Spanish iceberg lettuce is not going through the best of times. Oversupply and pressure from large retailers to reduce prices are putting producers in a very delicate situation.
"For this winter campaign, we expected a similar production to last year's, although prolonged high temperatures until late November caused some of Murcia's lettuce to be unfit for sale. As a result, we had to leave about 50% of the production unharvested," explains Domingo Llamas, president of the Murcian producer and exporter Grupo Hoyamar.
"We have already had two years in a row with autumn temperatures that feel like summer, but Iceberg lettuce, which has become quite popular amongst the region's producers, needs temperatures not exceeding 20 to 25 degrees Celsius to grow properly, and surely not higher than 35 degrees, as has been the case until November," he continues.
According to Domingo Llamas, "the campaign started with bad prices because of competition from local producers in the export destinations. As soon as we were alone in the European market, in early November, we had three weeks with more reasonable prices. But with the drop in temperatures, harvest volumes started to increase, flooding the market," he affirms. "I think there is a clear lettuce oversupply. Growers planted more than the market could absorb," he adds.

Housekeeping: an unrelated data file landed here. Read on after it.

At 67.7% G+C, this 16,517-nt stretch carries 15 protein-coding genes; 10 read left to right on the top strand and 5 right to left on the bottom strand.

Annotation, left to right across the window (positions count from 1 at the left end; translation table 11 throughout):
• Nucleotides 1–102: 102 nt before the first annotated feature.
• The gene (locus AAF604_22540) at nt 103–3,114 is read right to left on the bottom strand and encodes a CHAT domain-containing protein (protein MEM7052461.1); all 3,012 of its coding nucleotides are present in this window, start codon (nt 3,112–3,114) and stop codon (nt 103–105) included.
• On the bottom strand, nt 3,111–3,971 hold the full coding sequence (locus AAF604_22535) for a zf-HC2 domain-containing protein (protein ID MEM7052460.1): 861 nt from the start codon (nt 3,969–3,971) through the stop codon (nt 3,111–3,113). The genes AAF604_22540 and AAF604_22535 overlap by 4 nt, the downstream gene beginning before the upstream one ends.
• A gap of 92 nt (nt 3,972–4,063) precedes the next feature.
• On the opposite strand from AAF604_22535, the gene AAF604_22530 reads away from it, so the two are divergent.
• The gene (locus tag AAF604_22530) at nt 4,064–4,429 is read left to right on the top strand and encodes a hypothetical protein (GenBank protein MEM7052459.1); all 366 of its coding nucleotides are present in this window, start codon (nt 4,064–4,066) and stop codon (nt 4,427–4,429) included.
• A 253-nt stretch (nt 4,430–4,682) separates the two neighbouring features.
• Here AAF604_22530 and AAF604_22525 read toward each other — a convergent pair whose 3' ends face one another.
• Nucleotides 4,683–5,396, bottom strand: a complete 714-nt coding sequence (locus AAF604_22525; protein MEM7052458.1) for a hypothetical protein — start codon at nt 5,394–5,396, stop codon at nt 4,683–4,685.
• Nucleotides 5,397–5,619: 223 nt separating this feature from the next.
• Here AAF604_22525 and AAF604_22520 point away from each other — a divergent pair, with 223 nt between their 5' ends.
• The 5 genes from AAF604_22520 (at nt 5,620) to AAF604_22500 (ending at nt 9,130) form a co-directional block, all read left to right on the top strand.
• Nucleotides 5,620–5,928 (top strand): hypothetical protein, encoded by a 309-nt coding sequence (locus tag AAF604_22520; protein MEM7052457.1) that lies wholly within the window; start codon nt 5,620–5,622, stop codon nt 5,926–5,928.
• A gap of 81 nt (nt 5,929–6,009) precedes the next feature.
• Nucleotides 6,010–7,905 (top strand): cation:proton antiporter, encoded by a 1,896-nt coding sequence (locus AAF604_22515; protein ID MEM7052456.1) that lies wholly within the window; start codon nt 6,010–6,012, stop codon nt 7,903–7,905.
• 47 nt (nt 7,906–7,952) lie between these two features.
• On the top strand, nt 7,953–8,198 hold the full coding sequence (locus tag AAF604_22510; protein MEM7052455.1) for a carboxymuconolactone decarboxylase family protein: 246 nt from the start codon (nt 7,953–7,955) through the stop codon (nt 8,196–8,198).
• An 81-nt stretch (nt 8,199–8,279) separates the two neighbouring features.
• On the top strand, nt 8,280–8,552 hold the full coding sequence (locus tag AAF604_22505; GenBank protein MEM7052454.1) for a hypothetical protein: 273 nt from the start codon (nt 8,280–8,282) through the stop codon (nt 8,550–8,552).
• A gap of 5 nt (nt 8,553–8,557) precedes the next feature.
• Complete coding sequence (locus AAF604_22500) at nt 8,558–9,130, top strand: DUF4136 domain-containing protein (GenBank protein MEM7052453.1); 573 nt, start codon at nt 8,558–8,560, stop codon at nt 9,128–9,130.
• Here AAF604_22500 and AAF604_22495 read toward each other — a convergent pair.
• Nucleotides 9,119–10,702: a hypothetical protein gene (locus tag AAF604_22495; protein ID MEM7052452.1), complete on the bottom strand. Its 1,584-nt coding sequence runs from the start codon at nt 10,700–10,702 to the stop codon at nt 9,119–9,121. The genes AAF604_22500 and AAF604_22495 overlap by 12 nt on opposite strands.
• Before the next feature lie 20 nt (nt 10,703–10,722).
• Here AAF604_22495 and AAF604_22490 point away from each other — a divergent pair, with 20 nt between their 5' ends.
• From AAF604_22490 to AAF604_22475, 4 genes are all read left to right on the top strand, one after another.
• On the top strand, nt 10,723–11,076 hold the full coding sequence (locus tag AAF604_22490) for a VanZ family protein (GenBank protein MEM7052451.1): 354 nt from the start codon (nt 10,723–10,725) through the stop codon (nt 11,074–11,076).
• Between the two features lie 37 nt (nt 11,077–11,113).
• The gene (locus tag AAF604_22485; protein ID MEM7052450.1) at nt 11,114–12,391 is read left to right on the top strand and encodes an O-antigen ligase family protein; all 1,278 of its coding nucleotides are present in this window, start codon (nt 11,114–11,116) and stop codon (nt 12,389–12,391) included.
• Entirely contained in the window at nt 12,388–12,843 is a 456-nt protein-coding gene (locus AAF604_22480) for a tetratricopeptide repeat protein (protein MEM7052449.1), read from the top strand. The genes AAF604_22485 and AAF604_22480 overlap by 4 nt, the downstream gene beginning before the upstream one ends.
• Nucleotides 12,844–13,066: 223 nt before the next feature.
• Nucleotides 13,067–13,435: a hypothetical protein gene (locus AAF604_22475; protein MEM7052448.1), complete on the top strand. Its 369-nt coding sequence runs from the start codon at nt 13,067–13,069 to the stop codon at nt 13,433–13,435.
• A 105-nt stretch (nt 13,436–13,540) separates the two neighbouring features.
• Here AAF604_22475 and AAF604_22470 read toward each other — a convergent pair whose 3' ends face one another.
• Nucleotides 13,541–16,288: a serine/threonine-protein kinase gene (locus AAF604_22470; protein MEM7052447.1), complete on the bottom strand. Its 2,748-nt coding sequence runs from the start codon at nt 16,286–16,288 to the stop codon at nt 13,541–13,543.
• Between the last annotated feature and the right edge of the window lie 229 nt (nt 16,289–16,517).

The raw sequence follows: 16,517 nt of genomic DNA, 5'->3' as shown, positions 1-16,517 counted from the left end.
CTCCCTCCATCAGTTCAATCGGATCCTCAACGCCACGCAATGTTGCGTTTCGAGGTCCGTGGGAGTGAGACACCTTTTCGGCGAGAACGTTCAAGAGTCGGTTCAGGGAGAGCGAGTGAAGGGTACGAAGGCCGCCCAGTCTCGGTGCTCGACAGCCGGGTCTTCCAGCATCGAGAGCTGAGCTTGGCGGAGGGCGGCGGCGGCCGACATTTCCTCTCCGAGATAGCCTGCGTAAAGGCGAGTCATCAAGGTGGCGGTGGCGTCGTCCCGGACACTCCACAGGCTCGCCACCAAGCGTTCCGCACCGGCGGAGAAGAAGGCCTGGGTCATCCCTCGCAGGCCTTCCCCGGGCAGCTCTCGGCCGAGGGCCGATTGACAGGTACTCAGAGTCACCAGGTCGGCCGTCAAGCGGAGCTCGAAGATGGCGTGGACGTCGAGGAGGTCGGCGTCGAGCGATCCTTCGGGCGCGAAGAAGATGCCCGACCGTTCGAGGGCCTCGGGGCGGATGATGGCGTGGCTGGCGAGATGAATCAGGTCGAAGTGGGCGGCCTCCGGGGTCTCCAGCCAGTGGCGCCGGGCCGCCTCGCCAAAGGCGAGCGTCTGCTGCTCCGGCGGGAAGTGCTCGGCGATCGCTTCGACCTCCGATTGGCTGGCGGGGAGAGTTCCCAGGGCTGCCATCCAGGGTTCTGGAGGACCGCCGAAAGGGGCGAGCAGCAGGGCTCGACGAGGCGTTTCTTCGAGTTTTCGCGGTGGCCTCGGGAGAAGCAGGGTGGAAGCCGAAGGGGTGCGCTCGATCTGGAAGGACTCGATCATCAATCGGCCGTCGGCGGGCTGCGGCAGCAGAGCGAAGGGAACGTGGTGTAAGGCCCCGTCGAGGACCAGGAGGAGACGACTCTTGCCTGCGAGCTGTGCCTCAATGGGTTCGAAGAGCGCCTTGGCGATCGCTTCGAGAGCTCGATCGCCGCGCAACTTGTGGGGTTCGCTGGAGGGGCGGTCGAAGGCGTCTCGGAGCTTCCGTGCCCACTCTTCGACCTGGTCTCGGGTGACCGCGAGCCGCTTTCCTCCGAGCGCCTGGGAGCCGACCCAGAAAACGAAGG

"While it is true that consumption has also been lower, large supermarket chains are taking advantage of producers, offering them ridiculous prices. Discount supermarkets were the first to do this, but other retail chains have followed suit, giving rise to a price war that is 'killing' the producers; they are the most affected by this without a doubt," states Llamas.
At the moment, with about 30% of the campaign completed, temperatures still remain around 18 degrees and plants continue to grow quickly. "We expected temperatures to drop a little more this month, so that the plants' growth would slow down, leaving a gap in production, but this has not been the case."
More stable situation for broccoli
Another vegetable increasingly more planted in Murcia during the autumn and winter is broccoli, which, for now, "is registering moderately acceptable prices, although we must bear in mind that a lot of produce has been destroyed, as it did not meet the requirements for sale, both as a result of heat and moisture," said Llamas.
"For the past two weeks, broccoli demand has been lower, but hopefully it will increase again after Christmas."
Grupo Hoyamar is able to produce and market lettuce and broccoli all year round by managing production areas in different locations.